Cyclooxygenase (COX) and Prostaglandins – NSAIDs (Nursing)

by Prof. Lawes

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    00:01 So, NSAIDs and cyclooxygenase, let's break this down a little bit.

    00:04 Because nonsteroidal anti-inflammatory drugs block the Cox enzymes.

    00:10 Okay, so, that's how they work.

    00:12 When you take the nonsteroidal anti-inflammatory, that's why relieves pain, and inflammation.

    00:18 And remember that third one, it also deals with fever.

    00:21 Because you need Cox to create prostaglandins and thromboxanes throughout the body.

    00:27 So, when we have Cox inhibitors, we're gonna have less prostaglandins and less thromboxanes.

    00:33 Well, less prostaglandins has a widespread effect on the body.

    00:37 We'll talk more about that.

    00:39 Less thromboxane means I'm gonna be a little more likely to bleed, or less likely to develop a clot.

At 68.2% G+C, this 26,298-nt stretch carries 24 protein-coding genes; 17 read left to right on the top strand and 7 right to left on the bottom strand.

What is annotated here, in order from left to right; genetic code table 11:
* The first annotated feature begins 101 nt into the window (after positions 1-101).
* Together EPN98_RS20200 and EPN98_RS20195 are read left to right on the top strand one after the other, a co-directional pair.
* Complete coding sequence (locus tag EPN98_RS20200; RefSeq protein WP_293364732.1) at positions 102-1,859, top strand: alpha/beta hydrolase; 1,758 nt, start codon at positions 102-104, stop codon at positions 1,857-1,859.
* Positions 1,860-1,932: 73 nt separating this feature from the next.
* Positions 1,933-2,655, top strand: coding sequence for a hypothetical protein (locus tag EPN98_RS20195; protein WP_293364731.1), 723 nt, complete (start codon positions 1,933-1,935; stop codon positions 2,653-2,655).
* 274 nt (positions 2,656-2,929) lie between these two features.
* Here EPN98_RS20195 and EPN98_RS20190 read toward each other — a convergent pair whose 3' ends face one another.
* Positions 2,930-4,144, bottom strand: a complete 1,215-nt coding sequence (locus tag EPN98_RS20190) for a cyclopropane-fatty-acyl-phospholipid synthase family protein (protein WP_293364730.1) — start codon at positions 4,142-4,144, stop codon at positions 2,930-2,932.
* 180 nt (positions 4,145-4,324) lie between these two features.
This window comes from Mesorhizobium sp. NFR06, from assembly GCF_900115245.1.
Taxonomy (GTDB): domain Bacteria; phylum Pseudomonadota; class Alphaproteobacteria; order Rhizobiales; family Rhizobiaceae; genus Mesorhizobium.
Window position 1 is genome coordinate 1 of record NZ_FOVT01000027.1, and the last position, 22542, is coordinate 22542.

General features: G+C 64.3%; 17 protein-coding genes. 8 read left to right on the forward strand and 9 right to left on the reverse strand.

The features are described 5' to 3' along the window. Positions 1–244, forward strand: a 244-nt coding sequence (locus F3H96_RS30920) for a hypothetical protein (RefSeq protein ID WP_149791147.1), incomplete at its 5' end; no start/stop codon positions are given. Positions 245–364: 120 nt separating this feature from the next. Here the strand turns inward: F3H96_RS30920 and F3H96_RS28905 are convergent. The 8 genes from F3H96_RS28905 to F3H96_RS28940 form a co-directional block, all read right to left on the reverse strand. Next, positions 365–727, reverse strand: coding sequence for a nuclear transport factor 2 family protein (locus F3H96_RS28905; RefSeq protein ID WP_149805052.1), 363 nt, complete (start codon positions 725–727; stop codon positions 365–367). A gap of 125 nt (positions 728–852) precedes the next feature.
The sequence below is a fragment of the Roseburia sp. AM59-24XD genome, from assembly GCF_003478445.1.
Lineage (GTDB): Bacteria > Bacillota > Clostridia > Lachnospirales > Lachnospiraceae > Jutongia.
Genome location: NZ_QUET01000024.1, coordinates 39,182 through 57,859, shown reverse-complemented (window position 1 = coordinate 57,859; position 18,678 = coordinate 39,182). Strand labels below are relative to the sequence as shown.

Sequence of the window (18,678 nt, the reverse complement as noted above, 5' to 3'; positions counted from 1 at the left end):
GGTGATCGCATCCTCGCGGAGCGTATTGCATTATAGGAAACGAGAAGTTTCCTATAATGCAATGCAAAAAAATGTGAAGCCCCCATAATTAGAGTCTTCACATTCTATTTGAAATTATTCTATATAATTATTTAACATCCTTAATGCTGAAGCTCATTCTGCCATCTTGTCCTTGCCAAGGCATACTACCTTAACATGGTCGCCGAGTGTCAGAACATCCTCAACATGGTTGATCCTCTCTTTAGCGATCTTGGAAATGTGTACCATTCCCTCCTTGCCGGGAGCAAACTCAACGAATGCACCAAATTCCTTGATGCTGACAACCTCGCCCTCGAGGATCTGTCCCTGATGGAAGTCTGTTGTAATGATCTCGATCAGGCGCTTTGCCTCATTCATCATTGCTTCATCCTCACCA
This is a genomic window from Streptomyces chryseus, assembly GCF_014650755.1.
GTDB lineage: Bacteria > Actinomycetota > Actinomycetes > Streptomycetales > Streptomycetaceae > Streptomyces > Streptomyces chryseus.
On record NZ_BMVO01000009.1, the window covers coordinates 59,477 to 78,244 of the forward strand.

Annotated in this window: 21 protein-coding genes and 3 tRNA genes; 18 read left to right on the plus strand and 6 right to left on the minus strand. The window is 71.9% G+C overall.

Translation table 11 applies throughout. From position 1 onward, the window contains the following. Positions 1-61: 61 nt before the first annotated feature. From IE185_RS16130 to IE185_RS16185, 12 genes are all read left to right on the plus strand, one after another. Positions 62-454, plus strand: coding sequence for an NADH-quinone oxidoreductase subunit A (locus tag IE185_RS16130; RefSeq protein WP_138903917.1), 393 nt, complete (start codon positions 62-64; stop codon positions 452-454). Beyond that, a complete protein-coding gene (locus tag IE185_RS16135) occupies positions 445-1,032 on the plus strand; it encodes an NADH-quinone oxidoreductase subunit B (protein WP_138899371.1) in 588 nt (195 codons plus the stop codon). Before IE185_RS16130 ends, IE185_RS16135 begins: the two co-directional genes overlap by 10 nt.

00:45 So, NSAIDs equals less Cox, so that means there will be less prostaglandins and less thromboxane.

    00:51 That's the takeaway point, you got it.

    00:54 Because Cox is essential so I have prostaglandins and thromboxanes.

    00:58 Remember it's involved in the process of creating it, if I'm taking NSAIDs, I'll have less of both.

    01:05 So, we gotta have them for prostaglandin and thromboxane synthesis.

    01:10 We've come at you with all different angles so you have that concept down.

    01:15 Why you need to know that is it's critically important in recognizing which patients it's not safe for them to take these medications and what the risks and problems could be? So, you've got prostaglandins in most tissues and organs.